Canal preparation and filling techniques do not influence the fracture resistance of extensively damaged teeth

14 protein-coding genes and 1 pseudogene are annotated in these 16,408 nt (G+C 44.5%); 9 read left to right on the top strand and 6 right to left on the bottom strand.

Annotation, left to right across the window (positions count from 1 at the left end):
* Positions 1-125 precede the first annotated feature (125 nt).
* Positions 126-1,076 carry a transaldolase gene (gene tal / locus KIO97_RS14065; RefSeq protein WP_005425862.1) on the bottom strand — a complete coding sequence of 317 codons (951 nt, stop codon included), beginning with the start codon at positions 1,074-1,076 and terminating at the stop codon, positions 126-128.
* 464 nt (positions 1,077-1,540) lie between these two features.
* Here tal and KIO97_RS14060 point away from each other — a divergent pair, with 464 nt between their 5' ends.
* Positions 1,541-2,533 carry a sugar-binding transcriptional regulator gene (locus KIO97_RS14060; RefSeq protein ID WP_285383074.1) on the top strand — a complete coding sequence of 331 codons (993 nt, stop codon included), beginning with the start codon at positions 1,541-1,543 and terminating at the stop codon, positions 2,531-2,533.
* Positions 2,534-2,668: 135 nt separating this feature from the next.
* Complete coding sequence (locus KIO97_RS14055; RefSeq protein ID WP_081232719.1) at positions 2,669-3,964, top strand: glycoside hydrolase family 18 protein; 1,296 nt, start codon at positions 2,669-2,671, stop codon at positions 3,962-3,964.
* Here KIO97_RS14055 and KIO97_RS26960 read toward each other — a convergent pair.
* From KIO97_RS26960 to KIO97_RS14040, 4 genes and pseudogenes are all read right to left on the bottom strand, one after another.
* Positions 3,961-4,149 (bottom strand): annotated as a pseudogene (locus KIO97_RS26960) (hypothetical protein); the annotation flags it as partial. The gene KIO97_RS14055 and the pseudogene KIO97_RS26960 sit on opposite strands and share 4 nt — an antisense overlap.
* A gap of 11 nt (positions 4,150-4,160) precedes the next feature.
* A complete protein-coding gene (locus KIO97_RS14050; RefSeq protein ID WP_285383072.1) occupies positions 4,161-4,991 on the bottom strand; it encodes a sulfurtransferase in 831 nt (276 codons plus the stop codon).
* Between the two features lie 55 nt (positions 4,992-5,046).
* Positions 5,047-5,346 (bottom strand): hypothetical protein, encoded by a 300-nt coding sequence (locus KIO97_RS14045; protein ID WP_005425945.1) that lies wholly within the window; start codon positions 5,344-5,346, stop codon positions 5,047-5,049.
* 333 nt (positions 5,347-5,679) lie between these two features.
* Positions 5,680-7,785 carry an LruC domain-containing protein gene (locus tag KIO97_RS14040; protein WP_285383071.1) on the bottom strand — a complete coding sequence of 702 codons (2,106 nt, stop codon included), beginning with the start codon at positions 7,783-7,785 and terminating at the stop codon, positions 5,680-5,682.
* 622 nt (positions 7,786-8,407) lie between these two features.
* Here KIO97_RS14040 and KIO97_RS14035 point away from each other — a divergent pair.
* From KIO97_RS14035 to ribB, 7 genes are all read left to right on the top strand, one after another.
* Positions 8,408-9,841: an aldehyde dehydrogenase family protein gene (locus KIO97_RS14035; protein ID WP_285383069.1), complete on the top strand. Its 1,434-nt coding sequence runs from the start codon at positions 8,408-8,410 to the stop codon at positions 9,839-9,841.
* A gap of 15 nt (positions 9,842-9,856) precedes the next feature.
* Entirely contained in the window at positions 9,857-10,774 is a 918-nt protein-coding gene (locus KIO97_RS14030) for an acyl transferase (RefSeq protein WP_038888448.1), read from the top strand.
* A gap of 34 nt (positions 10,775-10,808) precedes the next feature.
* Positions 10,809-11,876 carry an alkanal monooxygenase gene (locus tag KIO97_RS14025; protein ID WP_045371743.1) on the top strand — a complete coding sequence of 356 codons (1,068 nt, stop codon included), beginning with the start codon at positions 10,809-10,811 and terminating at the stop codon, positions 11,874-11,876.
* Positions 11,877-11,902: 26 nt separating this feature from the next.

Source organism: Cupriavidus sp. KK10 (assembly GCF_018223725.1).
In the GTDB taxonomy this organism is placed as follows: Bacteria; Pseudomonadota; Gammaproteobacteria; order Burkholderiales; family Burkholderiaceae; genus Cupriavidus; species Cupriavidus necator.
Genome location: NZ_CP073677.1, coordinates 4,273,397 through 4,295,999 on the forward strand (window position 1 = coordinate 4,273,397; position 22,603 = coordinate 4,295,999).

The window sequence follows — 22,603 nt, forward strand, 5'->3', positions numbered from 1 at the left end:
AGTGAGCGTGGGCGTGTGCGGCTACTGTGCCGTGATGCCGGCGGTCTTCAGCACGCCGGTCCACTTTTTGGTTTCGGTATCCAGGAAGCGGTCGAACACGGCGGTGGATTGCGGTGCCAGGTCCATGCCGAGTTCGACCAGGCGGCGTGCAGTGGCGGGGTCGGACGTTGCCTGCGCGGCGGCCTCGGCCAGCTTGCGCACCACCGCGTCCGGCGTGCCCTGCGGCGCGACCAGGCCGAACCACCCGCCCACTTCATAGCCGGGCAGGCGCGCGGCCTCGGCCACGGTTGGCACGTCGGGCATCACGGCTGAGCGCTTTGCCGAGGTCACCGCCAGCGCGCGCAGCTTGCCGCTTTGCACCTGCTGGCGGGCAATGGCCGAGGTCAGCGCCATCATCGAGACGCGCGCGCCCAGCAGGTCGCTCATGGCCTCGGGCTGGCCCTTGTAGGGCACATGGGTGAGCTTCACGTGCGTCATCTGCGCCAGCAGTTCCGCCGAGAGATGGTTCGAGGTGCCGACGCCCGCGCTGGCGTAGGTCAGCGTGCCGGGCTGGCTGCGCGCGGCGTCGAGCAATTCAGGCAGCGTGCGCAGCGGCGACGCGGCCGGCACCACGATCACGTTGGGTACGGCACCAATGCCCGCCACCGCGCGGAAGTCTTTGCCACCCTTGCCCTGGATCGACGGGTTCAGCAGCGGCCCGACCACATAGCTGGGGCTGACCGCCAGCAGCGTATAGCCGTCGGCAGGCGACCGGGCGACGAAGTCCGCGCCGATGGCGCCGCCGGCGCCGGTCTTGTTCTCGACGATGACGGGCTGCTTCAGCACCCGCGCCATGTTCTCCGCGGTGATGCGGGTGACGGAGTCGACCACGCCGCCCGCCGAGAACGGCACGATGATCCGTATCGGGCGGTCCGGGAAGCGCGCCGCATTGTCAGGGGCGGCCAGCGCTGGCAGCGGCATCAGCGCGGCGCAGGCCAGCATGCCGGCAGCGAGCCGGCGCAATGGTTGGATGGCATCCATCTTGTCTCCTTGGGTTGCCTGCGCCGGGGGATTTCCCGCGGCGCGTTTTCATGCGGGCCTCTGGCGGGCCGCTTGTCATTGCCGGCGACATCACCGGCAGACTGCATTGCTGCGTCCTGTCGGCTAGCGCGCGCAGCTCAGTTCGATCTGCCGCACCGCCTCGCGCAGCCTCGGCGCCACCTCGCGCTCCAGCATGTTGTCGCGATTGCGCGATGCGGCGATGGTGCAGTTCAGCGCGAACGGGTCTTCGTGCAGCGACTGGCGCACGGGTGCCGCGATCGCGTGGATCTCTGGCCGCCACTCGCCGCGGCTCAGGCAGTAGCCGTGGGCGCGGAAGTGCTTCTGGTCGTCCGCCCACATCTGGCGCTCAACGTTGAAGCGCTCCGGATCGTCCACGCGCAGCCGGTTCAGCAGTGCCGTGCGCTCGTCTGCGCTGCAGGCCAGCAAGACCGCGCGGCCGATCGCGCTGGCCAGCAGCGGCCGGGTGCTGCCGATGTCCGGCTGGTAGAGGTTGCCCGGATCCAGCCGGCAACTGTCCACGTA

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The purpose of this study was to assess the fracture resistance of extensively damaged teeth after two root canal preparation techniques (hand and rotary files) and after two filling techniques (active and passive compaction). Sixty-eight maxillary canines roots with an apical diameter equal to that of a #25 K-file were embedded in acrylic resin and the periodontal ligament was simulated by using a polyether impression material. The roots were randomly distributed into four groups (n=17): hand preparation and active compaction (HA), hand preparation and passive compaction (HP), rotary preparation and active compaction (RA), and rotary preparation and passive compaction (RP). All roots were restored with glass fiber post and metallic crown. The specimens were mechanically cycled (500,000 cycles, 45°, 37°C, 133 N, 2 Hz) and then subjected to a fracture resistance test. A single blinded examiner analyzed the external root surface and classified the failure pattern as favorable or unfavorable. The fracture resistance values ranged between 621.15 N (HP) and 785.71 N (HA). However, the Kruskal-Wallis test did not reveal differences in the fracture resistance values among the four groups (p =0.247). Under the tested conditions, root canal preparation and filling techniques had no influence on the fracture resistance of extensively damaged teeth restored with fiber post and metallic crown.